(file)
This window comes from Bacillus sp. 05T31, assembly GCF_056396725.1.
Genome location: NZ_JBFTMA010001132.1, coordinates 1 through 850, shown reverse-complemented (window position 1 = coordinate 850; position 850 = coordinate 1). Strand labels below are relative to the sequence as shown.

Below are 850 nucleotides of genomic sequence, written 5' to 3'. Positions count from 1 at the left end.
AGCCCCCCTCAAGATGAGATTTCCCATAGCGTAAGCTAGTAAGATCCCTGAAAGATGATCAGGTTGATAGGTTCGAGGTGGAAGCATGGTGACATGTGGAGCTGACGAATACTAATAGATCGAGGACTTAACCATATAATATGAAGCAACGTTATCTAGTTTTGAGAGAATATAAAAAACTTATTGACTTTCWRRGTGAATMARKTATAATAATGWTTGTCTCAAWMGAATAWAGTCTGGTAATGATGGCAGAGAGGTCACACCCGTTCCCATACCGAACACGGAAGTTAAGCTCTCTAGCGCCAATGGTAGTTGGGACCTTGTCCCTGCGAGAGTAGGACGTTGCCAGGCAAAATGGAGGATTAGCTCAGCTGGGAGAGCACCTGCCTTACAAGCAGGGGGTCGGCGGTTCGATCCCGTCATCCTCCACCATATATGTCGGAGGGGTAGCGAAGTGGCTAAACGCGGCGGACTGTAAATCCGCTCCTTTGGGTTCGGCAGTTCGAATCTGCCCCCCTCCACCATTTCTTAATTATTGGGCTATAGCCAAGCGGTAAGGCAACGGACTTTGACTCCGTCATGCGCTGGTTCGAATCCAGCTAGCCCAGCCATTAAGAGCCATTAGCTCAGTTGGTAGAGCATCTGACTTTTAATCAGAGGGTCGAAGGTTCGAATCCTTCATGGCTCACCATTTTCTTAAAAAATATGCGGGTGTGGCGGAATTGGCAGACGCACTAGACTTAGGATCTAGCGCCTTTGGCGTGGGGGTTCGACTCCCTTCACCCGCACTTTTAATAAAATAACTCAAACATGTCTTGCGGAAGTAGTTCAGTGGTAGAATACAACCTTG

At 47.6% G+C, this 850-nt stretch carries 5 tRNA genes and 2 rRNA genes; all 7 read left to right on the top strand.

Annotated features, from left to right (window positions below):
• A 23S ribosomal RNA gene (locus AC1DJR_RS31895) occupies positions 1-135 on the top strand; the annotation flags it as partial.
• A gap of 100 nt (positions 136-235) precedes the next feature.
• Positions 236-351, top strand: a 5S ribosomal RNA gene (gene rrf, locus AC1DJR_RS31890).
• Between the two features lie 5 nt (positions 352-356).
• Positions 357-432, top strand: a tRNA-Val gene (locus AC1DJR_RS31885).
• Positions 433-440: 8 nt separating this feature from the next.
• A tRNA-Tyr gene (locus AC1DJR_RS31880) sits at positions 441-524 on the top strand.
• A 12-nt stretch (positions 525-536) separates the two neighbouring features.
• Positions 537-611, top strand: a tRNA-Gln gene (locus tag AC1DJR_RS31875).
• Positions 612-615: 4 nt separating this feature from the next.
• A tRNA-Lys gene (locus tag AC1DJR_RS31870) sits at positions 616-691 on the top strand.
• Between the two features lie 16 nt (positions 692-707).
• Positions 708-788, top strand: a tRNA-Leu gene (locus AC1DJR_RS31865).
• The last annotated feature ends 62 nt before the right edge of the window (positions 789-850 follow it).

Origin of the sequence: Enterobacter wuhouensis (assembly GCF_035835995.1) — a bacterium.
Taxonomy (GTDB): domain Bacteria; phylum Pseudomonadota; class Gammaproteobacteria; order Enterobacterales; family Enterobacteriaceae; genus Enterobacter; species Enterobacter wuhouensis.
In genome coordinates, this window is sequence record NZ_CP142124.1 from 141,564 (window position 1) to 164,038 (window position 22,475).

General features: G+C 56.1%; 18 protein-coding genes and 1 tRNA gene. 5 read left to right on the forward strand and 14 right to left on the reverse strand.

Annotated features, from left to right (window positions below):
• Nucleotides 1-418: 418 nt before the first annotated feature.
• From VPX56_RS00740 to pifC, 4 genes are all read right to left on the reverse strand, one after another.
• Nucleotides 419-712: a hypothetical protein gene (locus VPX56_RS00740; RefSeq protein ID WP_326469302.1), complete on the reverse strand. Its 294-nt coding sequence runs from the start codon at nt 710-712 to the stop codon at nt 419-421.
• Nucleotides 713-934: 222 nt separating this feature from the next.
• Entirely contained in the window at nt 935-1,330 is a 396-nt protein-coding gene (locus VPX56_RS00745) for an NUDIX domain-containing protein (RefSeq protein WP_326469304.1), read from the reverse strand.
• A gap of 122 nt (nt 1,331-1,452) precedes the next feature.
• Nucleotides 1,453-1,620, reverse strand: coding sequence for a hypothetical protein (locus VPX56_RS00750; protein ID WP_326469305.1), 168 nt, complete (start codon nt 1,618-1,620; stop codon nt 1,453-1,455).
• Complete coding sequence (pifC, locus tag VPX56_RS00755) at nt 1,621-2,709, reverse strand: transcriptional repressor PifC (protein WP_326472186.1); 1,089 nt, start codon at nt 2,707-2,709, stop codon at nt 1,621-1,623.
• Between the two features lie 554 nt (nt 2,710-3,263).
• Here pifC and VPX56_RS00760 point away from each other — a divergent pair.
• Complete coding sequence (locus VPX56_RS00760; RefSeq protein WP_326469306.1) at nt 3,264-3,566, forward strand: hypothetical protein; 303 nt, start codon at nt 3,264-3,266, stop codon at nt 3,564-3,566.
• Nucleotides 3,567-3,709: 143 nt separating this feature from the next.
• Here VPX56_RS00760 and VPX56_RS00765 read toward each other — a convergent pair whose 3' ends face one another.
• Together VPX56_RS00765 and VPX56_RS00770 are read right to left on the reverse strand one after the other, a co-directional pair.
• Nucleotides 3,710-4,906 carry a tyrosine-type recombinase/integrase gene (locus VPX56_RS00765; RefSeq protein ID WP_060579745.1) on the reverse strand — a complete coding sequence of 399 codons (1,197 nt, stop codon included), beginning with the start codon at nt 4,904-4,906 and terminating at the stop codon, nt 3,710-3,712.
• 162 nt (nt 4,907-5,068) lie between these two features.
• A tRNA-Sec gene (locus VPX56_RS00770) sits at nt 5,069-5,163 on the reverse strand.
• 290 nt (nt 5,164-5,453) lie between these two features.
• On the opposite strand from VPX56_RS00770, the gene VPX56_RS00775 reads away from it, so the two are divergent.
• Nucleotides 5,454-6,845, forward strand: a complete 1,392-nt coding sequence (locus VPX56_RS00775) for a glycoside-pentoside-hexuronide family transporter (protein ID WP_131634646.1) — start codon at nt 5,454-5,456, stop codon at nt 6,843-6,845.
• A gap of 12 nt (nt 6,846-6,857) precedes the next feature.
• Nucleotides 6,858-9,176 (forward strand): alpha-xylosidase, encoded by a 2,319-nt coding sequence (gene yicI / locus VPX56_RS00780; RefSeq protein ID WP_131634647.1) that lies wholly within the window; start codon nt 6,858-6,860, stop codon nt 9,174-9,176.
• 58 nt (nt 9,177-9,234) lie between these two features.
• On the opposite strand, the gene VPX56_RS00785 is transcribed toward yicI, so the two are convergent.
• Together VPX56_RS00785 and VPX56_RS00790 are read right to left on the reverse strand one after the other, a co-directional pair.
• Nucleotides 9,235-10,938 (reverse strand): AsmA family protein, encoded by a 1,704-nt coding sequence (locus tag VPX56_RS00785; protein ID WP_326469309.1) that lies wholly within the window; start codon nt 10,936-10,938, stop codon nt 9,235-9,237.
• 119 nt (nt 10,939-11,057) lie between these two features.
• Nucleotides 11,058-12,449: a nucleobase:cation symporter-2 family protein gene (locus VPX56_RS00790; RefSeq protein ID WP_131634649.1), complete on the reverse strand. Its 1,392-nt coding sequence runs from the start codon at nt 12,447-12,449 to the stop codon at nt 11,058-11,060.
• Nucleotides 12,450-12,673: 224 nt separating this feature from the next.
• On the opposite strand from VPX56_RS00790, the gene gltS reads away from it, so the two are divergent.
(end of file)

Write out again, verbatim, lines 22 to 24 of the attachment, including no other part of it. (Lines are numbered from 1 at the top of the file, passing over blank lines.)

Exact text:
Taxonomy (GTDB): domain Bacteria; phylum Pseudomonadota; class Gammaproteobacteria; order Enterobacterales; family Enterobacteriaceae; genus Enterobacter; species Enterobacter wuhouensis.
In genome coordinates, this window is sequence record NZ_CP142124.1 from 141,564 (window position 1) to 164,038 (window position 22,475).

General features: G+C 56.1%; 18 protein-coding genes and 1 tRNA gene. 5 read left to right on the forward strand and 14 right to left on the reverse strand.